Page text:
Your Toddler at 19 Months, 20 Months, & 21 Months
Biting and Hitting
Perhaps few topics in parenting and child development raise more emotions than when one child is aggressive toward another child. It is difficult for parents not to project thoughts of whether the “aggressor” has a tendency toward violence or if the victim has a tendency toward being targeted.
Both biting and hitting are not uncommon responses in the toddler world and should not be reflected as part of the personalities of children who display these behaviors. But that is not to say that these behaviors are to be ignored; both biting and hitting need to be addressed by parents and caregivers immediately.
There are many factors that can contribute to a biting or hitting incident, with some being quite benign. For one, when children are teething, biting can be satisfying for sore gums. Another is curiosity. “What sort of reaction will happen if I take a chunk from that kid’s hand?” Or, if children are bored or tired, these sorts of behaviors may appear.
Often biting and hitting result from a child’s own frustration. If a child is playing with a toy and another toddler tries to take it, the first child may not be able to express in words her feelings about having her toy taken. Her response is a quick nip on the hand or a shove aside.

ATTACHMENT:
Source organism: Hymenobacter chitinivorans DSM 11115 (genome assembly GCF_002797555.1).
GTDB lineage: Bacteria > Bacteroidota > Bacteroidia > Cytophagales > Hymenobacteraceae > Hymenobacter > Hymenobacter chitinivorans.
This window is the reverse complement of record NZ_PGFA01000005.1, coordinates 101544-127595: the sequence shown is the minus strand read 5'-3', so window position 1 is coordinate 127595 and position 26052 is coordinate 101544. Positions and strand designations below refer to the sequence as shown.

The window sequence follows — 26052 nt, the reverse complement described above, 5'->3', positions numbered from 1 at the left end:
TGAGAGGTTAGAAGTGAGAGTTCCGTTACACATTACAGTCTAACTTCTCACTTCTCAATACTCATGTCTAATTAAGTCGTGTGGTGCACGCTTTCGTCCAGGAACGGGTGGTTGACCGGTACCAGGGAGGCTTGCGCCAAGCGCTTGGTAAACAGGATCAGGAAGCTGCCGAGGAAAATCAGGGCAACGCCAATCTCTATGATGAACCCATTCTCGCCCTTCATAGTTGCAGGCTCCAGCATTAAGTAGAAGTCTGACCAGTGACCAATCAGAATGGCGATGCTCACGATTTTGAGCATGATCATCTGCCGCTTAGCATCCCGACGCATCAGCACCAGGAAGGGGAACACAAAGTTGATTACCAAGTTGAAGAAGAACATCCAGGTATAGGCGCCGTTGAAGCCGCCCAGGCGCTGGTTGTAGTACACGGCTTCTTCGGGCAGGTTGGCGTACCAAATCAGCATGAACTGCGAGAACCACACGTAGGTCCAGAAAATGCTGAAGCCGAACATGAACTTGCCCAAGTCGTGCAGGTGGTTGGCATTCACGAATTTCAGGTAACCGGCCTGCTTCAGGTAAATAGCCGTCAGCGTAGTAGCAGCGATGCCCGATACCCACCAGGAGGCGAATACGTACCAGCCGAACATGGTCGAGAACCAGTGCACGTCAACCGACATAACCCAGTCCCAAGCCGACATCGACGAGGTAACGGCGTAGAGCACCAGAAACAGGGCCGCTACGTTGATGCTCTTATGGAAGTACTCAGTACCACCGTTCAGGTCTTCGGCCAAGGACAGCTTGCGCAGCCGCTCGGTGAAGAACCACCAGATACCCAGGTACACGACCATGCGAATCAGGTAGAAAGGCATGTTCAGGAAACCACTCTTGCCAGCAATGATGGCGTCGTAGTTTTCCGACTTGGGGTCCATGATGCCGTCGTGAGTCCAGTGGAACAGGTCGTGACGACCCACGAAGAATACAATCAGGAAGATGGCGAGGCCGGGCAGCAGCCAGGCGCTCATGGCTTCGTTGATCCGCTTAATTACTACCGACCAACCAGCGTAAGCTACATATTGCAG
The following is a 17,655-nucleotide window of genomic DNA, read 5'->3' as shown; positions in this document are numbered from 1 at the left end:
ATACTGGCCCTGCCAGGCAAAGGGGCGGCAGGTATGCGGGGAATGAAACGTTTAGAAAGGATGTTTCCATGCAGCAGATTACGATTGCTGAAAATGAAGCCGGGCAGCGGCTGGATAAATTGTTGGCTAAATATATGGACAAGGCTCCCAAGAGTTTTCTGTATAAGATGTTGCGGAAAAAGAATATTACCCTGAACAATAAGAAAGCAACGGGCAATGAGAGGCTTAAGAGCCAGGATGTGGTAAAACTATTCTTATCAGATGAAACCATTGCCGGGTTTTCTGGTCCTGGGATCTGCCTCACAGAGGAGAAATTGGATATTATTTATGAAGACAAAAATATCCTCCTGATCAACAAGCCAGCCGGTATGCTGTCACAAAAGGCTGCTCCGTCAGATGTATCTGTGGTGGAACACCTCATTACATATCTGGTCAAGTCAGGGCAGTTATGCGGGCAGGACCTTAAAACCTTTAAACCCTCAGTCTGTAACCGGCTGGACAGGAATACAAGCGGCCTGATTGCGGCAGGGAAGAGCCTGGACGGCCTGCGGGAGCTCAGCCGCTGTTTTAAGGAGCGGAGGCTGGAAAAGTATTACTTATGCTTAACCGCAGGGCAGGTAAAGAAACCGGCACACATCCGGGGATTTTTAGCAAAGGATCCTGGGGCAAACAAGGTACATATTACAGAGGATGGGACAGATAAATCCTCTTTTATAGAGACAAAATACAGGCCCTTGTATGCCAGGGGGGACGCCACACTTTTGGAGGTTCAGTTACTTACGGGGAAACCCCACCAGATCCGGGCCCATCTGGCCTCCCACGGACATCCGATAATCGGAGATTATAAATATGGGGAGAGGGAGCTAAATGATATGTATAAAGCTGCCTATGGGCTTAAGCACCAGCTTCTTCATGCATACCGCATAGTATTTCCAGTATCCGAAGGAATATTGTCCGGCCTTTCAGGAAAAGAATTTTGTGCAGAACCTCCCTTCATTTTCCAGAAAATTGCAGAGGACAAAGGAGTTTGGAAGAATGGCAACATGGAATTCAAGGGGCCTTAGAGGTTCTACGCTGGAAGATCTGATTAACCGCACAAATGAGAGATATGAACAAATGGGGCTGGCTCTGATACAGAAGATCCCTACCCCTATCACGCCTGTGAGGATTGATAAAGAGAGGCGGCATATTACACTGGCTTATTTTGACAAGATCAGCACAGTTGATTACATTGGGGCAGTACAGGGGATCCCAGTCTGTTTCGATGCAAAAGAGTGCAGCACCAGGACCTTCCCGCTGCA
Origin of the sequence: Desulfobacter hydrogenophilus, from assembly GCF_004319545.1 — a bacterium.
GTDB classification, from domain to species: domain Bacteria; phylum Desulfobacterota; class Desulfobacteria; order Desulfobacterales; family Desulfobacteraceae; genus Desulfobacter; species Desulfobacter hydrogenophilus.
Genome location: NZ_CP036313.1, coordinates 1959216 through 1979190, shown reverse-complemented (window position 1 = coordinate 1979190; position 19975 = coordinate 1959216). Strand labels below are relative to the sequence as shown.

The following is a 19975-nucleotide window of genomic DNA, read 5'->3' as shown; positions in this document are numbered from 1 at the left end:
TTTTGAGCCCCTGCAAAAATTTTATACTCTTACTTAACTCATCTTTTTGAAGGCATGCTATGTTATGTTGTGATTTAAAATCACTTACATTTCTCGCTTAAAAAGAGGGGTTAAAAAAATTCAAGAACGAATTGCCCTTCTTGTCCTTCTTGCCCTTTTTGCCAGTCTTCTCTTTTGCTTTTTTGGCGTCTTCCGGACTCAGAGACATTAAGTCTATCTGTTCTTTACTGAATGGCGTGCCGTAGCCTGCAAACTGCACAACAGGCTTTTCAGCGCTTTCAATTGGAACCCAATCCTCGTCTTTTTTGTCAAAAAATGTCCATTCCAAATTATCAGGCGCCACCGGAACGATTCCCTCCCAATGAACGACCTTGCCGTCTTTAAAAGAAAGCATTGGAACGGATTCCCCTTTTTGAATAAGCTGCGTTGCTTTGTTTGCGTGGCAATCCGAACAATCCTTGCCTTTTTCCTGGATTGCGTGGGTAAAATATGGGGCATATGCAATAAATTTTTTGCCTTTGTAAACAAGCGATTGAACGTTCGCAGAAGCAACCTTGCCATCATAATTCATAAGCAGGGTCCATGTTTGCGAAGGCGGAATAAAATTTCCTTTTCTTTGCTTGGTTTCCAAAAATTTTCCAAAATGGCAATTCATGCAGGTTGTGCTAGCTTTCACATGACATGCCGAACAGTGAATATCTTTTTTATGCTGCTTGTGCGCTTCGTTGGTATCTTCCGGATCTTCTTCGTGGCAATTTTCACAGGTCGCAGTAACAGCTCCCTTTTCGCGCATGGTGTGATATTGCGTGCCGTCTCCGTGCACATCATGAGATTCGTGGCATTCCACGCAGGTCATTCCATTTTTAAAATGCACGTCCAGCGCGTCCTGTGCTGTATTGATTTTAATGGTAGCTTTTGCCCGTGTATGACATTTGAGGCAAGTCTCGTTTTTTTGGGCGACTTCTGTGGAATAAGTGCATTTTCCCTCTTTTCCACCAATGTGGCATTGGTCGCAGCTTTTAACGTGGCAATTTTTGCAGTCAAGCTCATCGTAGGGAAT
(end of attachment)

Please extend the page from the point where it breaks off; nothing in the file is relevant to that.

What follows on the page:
What can parents and caregivers do when a child bites or hits? Two responses are very important initially:
- First, go to the victim to comfort and then remove the aggressor from the space where the altercation occurred. Again, try not to reinforce the behavior. Do not give the aggressor any positive reinforcement (no smiles, warm eye contact, or soothing voice).
- Then, with whatever language you are comfortable using and in a calm but firm voice, convey that biting or hitting is not OK. Talk to both children briefly about what happened and remind them of words that could have been used to prevent the aggression.
It is very important for toddlers to learn words, such as ”Stop!” or ”No!” to use in this context—both for the child who is about to have her toy taken from her and for the child who is about to be hit. And remember that the child who is biting or hitting needs your guidance and support just as much as her victim. Ostracizing or labeling her will not help her learn to stop the behavior and may add further stress to her in this setting and continue the problem. These behaviors will disappear with quick interventions from responsive caregivers.
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